In July 1846, while the Northern was under construction, the Franklin and Bristol Railroad Company was chartered to run the 13 miles (21 km) from Franklin on the Northern main line to Bristol.[15] Prior to its opening on July 2, 1848, it was leased to the Northern for 100 years, effective in April of that year.[15] With little prospect for a return on the cost of building a road to "waterfalls now waste and desolate",[19] on January 31 following, after passage of an act of the New Hampshire Legislature, the Franklin and Bristol was consolidated with the Northern Railroad and became known as its Bristol Branch.[15][20][21]

Growth[edit]

In the 1860s and 1870s, the Northern was under the control of Onslow Stearns, who served as president of the railroad from 1852 until his death in 1878.[22] The Northern thrived under his leadership, and the yearly gross income of the road rose from nearly $364,000 in 1861 to $500,000 in 1881, while passenger-miles increased from 3.6m to 5.9m and revenue freight increased from 12.6m to 29.4m ton-miles over the same period.[23][24]

In 1870, the Northern attempted consolidation with the Concord Railroad under the name of the Concord and Northern Railroad,[25] but this consolidation was terminated in September of that year when the latter railroad entered receivership.[26][27] This was soon followed by a court decision that found that the Concord Railroad's board of directors had entered into the contract to avoid its management being passed to a new board of directors.[28]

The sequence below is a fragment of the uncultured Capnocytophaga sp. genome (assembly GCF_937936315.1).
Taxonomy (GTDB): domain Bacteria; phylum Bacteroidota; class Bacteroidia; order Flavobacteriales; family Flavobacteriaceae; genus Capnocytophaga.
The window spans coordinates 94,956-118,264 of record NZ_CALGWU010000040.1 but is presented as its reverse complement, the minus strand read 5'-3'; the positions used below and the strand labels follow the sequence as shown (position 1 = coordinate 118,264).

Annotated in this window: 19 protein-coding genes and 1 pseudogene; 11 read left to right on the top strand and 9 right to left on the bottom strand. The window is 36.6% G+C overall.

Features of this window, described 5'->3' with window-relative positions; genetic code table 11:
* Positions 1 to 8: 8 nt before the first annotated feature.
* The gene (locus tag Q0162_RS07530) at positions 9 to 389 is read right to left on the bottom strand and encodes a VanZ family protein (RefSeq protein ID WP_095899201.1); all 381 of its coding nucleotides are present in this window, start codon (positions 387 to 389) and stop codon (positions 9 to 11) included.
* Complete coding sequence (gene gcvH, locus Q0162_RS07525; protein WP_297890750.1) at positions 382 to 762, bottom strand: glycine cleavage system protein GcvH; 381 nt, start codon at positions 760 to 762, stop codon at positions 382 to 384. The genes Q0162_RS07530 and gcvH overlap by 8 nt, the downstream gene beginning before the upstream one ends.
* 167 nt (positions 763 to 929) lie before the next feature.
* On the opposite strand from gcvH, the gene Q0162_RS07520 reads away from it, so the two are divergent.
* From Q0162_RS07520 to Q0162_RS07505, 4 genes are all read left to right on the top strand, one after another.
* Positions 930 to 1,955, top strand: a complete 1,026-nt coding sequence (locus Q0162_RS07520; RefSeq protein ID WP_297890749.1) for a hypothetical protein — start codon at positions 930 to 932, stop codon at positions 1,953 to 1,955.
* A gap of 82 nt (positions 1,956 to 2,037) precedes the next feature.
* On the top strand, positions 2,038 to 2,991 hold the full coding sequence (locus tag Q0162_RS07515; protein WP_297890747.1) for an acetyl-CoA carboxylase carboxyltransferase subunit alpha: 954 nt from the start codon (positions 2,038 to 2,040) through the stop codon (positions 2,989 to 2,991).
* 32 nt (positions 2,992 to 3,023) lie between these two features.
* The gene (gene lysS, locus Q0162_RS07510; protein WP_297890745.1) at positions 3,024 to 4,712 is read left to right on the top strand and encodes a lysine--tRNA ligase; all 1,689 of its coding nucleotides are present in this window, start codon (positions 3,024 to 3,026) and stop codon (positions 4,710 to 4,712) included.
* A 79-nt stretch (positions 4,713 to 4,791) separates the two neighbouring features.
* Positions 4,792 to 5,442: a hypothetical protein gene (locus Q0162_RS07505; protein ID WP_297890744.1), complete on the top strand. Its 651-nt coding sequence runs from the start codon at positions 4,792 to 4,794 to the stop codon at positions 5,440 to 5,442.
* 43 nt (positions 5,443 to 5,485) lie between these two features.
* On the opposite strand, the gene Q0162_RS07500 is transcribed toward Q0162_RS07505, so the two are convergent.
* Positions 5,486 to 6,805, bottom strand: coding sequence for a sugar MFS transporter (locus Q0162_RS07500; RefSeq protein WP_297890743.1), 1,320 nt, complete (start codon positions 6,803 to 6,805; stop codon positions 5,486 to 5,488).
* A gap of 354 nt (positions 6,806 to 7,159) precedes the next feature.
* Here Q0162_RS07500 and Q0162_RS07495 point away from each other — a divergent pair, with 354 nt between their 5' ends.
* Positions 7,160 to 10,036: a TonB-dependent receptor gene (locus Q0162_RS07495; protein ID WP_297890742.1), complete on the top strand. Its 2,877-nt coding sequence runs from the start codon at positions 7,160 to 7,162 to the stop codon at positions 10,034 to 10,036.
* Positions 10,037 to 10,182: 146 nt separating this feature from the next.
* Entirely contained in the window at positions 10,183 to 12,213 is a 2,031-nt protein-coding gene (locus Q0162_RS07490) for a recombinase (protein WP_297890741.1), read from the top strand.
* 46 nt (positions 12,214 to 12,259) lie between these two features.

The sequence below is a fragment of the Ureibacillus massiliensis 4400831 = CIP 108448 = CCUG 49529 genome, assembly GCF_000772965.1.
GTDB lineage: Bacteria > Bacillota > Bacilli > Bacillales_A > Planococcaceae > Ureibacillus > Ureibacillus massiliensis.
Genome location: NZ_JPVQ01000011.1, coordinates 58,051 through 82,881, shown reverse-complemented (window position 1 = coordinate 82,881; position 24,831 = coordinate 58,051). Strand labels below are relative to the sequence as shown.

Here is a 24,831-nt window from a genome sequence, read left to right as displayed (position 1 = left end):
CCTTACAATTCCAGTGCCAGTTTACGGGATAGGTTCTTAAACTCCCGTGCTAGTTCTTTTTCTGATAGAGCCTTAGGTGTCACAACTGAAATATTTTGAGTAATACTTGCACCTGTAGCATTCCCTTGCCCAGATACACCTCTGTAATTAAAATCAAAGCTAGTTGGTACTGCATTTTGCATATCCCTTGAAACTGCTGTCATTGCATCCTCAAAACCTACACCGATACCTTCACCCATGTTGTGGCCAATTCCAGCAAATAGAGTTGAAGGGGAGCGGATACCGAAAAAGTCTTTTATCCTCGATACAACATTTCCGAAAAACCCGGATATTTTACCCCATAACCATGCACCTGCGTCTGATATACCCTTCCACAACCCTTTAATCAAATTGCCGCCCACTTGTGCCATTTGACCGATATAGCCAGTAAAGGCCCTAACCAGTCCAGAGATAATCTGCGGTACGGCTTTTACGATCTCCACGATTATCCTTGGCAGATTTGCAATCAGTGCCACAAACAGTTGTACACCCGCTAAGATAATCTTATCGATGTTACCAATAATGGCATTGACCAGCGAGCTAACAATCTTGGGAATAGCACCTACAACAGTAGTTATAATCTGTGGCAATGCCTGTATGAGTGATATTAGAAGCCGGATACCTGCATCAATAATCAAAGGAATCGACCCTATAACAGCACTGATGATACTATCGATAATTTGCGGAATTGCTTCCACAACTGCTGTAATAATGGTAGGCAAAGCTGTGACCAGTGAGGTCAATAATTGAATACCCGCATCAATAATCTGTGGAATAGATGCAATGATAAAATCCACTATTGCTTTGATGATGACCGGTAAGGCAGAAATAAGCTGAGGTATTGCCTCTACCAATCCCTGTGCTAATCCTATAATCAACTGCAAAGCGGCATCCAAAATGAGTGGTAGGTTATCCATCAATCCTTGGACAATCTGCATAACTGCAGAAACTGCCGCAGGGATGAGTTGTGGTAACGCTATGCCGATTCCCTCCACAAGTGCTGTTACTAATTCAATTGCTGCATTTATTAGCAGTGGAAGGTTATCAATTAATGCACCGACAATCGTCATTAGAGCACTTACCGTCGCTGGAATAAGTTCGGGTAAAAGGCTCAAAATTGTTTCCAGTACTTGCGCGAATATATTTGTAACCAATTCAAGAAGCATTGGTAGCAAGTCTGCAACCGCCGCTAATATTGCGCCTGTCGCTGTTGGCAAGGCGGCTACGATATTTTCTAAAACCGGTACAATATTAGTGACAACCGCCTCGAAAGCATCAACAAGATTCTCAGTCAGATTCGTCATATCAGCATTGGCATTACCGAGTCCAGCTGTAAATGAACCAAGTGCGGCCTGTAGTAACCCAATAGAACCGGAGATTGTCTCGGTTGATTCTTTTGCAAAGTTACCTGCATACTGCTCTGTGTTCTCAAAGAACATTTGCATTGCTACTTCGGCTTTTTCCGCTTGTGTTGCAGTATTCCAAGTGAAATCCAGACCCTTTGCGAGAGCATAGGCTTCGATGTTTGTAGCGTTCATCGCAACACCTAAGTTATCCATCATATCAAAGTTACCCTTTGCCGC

The constituent parts of the Northern Railroad in 1890:
  Northern Railroad (Main Line)
  Northern Railroad (Bristol Branch) formerly Franklin & Bristol Railroad
  Concord & Claremont Railroad (Main Line) formerly Merrimac & Connecticut Rivers Railroad
  Concord & Claremont Railroad (Main Line) formerly Sugar River Railroad
  Concord & Claremont Railroad (Hillsborough Branch) formerly Contoocock River Railroad
  Peterborough & Hillsborough Railroad

The 1880s signaled change for the Northern. The failures of other New Hampshire railroads in the 1860s and 1870s had led to control of the Concord and Claremont Railroad and the Peterborough and Hillsborough Railroad falling to the more successful Northern by 1880,[29] among others.[nb 7] The route of the Concord and Claremont was the product of an 1873 consolidation of three railroads, the Merrimac and Connecticut Rivers, the Sugar River, and the Contoocook River.[32] The first two paralleled the route of the Northern and connected to the Connecticut River further south, near Claremont, while the Contoocook River Railroad served as a branch line to Hillsborough. There, it connected to the Peterborough and Hillsborough, which was constructed between 1877 and 1878 to the end of the Monadnock Railroad in Peterborough.[33]

Acquisition[edit]